~ Marathi island report continued from previous page ~
A hilltop view of the beach and bay where visitors will find the only places to eat and stay on Marathi. (Image from the Stavragos website.)
Things to do on Marathi
If your notion of an ideal holiday is to do next to nothing but eat, drink and sleep, you’ll feel like you’ve gone to heaven on Marathi. Ditto if you love to read or to write. The Kalispera Greece website says you can’t find a more perfect “sit-and-read-books-in-the-shadow-island.” You can also sunbathe on the beach and swim in the bay, of course, and you can take walks to see an old blue-domed church, explore secluded coves or cliffs along the 7 km of Marathi coastline, or meet some of the local goats. But that’s pretty much it. If you’re an active traveller who prefers being constantly on the move with sightseeing tours or adventurous activities, you probably would get bored on Marathi since you could see the entire island quite quickly. Nightlife? None at all — unless your idea of a party scene is sipping wine while watching the sunset or chatting over drinks in a taverna after dinner.
Where to eat and stay
Overnight visitors have just three options for accommodations on Marathi: the Pantelis Marathi Island Resort, Stavragos Taverna and Rooms, and Peiratis (The Pirate) Rooms and Taverna.
◊ Pantelis Marathi Island Resort
A view of the Pantelis Marathi Island Resort from a few dozen meters offshore. The property has rental rooms, a taverna, beachfront and a dock at which sailboats can moor. (Photo from the Pantelis website.)
A Pantelis website photo of the long sandy beach in front of the resort
Pantelis Resort is operated by the Emilianos family, which arrived on Marathi in 1977. “At that time, there were no trees, no water, nor electricity on the island. With a lot of hard work, personal effort and love for the place, Pantelis, Katina and their two children Manolis and Toula created a small green oasis for quite a few visitors from all over the world, who come to stay at the hotel or to dine at the restaurant, during the summer months,” the resort website says.
The property boasts a grand total of 10 rental rooms plus a seaside taverna in an attractive garden setting. It also has a 30-meter wooden dock where travellers exploring the Greek Islands by sailboat can moor for the night — or tie up while they spend an afternoon or evening savouring Katina’s delicious Greek cuisine.
Click here to access the Pantelis website, where you can obtain telephone numbers and email contact information for the resort, as well as view numerous photos of its facilities and Marathi island.
This photo, from the Pantelis resort website, shows the calming view that guests get to enjoy during their breakfast
◊ Stavragos Taverna and Rooms
A Facebook photo of the taverna terrace at Stavragos
Another Facebook photo showing some of the mouth-watering culinary treats from Katrina’s kitchen at Stavragos
For 10 years starting in 1981, a man named Akritas Theologos Kavouras lived alone on Marathi, in a tiny house with no electricity. He was the island’s only resident until his death in 1991. His son, Stavros, subsequently moved to Marathi with his wife, Katrina, and the couple opened Stavragos Taverna and Rooms in 2001. The property has only four rooms for rent, and its beachside taverna is very popular for Katrina’s home cooking.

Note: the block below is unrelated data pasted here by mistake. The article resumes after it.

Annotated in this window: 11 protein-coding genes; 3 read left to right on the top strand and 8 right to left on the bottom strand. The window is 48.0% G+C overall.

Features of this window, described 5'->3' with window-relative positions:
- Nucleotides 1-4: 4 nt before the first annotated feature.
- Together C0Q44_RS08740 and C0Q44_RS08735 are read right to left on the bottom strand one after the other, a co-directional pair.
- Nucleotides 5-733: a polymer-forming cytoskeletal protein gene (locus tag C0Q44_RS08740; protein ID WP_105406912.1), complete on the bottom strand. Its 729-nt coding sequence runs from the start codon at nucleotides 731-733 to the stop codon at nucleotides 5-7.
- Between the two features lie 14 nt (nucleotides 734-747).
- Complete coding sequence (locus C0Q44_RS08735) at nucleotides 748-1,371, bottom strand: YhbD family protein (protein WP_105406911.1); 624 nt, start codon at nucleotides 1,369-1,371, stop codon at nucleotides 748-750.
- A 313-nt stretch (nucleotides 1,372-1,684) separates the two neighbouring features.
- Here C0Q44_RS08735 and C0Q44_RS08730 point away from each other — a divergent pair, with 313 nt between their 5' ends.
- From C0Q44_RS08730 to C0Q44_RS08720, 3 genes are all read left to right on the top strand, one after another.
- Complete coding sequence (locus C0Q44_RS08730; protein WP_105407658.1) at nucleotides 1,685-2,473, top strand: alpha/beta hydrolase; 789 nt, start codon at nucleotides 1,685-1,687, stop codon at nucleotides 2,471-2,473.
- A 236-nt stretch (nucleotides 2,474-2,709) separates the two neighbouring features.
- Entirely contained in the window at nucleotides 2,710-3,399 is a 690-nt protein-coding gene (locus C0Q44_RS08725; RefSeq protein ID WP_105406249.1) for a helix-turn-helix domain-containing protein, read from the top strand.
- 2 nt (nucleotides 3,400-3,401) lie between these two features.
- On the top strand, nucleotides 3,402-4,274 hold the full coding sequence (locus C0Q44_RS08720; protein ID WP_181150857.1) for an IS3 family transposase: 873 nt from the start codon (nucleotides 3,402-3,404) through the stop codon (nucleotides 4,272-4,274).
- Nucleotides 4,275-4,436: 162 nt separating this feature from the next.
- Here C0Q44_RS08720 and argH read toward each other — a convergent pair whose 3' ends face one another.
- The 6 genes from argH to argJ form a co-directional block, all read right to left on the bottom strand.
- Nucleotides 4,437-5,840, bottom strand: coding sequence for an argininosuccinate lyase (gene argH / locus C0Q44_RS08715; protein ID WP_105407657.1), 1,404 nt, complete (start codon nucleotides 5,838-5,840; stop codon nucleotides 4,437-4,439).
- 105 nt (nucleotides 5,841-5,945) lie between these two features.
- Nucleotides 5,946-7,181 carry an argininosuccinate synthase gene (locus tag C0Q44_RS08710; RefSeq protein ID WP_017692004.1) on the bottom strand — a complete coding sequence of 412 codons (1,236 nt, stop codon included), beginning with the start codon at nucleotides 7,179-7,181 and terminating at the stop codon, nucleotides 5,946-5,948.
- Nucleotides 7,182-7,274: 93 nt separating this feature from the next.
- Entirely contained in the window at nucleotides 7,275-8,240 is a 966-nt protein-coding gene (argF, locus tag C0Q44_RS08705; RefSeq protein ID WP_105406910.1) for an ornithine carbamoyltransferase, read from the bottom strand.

“You may struggle a bit to get here,” reads a translation of the Stavragos website, “but we promise you an unforgettable experience with good food and tranquility.”
Click here to open the Stavragos Taverna and Rooms website, where you’ll find telephone numbers and email contact information plus dozens of photos of the rental rooms, Katrina’s cuisine and the island. (The website is in Greek, but you can copy and paste the text into Google Translate to read it in English or any other language.)
This photo, by Aviram Avigal, shows the exterior of the four rooms that are available for rent at Stavragos
◊ Peiratis (The Pirate) Rooms and Taverna
You can’t miss The Pirate taverna and rooms — just look for the pirate flag above the dock on the left side of Marathi bay (Photo from The Pirate website.)
This photo, also from The Pirate website, shows how close taverna guests can dine to the sandy beach and gorgeous turquoise water
The Kavouras family has a long history on Marathi, dating back to 1805. As mentioned above, one of the Kavouras sons, Stavros, operates the Stavragos taverna and rooms, while brothers Mihalis and Dimitris, and sister Popi, run Peiratis (The Pirate) Rooms and Taverna, a short distance down the beach. The Pirate has 10 rooms available for rent, and its taverna serves traditional Greek dishes that Popi cooks using “eggs, fresh goat milk, pork, chickens, herbs and cheeses” produced right on Marathi. Fresh fish, squid and octopus come straight from the surrounding seas.
“Marathi is a paradise for people who love tranquility, countryside and quiet nature, enjoying every minute,” The Pirate’s webpage says.
Click here to access The Pirate website, where you’ll find telephone and email contact information along with lots of photos of the rooms, taverna and island.
From The Pirate website, a view of the accommodations building which has 10 rooms available for visitors